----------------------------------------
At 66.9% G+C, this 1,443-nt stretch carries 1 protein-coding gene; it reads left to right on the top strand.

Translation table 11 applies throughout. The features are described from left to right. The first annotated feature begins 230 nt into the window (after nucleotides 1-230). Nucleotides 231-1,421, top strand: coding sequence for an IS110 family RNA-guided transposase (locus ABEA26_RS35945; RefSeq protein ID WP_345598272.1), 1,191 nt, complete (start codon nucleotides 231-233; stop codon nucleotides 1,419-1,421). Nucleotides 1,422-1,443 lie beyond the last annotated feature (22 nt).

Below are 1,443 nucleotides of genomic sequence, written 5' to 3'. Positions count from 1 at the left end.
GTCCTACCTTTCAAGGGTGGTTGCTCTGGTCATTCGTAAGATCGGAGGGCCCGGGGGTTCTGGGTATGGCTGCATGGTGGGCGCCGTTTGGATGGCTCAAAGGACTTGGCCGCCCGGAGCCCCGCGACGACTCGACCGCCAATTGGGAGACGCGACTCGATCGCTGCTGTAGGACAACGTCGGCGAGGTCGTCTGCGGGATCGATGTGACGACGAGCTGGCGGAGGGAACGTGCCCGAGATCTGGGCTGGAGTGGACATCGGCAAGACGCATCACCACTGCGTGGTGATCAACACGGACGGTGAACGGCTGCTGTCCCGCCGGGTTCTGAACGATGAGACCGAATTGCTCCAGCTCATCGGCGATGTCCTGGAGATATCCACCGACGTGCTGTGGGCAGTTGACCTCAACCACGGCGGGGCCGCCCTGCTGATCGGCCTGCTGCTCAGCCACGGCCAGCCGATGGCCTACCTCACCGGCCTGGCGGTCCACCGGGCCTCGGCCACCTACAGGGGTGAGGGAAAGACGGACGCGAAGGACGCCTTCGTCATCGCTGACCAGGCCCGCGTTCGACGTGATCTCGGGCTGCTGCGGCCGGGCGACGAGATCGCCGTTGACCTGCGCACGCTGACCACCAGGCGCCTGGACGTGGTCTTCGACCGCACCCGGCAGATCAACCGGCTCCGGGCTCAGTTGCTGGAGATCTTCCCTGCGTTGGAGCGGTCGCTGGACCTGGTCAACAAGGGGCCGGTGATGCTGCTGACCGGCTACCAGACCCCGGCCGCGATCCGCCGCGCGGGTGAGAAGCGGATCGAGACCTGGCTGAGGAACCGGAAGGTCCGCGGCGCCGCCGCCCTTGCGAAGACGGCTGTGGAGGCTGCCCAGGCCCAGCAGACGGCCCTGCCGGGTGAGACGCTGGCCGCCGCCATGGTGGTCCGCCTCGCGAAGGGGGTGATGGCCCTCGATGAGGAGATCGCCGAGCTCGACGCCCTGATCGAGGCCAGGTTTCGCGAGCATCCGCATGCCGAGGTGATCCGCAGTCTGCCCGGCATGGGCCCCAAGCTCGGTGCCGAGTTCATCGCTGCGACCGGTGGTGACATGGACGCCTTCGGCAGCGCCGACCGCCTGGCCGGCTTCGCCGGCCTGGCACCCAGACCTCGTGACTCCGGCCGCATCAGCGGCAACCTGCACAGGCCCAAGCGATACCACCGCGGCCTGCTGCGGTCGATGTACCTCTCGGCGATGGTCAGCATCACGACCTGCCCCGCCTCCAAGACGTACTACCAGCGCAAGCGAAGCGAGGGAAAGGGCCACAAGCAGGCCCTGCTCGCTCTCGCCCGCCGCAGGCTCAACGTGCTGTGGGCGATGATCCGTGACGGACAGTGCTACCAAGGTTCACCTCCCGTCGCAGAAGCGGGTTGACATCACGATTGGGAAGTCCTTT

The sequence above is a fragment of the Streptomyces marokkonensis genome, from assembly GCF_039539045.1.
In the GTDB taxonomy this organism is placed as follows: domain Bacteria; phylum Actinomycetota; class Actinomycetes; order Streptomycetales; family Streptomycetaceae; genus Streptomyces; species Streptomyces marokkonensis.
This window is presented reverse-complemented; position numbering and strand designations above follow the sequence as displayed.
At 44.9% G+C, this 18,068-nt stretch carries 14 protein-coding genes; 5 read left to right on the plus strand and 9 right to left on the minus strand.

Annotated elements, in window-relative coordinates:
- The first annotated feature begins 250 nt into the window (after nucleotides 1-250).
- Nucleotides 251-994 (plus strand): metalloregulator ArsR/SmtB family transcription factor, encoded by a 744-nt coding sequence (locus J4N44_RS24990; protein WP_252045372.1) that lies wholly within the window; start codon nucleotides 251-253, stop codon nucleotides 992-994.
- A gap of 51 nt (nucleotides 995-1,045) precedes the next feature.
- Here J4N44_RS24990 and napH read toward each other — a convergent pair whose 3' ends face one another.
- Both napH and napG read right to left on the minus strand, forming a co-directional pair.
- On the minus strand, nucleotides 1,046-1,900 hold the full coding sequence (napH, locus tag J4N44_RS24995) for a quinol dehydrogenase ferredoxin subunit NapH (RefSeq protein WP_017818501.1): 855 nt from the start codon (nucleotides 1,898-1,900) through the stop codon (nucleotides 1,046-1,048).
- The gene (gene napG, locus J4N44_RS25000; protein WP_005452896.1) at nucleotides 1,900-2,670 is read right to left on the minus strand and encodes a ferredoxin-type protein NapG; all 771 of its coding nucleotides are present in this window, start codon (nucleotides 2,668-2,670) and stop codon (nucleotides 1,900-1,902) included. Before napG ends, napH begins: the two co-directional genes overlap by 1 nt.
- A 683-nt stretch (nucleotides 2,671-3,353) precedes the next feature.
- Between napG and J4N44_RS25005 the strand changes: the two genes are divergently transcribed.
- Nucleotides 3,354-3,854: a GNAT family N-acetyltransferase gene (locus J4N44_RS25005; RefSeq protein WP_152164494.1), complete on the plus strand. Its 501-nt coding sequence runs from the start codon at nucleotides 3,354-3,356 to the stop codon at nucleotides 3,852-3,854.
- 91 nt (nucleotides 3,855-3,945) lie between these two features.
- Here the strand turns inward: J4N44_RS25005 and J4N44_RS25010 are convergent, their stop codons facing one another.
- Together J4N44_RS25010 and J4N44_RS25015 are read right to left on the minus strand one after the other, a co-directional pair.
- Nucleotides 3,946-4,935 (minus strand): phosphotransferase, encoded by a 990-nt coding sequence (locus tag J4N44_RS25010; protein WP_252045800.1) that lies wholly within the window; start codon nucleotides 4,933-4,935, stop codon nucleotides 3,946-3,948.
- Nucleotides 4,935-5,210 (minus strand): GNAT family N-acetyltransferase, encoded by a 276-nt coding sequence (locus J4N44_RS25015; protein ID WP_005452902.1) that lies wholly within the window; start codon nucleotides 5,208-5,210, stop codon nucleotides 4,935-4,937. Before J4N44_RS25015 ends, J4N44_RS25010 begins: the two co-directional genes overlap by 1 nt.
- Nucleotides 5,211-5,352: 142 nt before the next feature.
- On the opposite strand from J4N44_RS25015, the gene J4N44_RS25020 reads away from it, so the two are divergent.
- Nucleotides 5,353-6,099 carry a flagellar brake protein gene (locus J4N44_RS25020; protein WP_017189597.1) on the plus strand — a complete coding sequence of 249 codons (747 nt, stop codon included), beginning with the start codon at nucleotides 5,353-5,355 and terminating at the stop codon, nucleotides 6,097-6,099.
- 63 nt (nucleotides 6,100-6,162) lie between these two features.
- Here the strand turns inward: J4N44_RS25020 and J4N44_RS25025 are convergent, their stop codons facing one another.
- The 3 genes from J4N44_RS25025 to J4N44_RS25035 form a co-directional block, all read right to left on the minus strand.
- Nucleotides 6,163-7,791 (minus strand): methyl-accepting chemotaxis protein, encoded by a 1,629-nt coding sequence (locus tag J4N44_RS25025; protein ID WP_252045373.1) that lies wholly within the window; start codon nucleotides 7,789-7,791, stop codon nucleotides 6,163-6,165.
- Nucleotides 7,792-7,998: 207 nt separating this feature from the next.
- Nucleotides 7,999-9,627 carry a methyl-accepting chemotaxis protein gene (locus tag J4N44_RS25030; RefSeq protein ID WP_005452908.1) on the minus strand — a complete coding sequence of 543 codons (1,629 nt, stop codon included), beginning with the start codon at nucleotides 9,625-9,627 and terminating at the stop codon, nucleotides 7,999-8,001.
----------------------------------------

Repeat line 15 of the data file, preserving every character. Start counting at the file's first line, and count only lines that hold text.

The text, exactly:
- On the minus strand, nucleotides 1,046-1,900 hold the full coding sequence (napH, locus tag J4N44_RS24995) for a quinol dehydrogenase ferredoxin subunit NapH (RefSeq protein WP_017818501.1): 855 nt from the start codon (nucleotides 1,898-1,900) through the stop codon (nucleotides 1,046-1,048).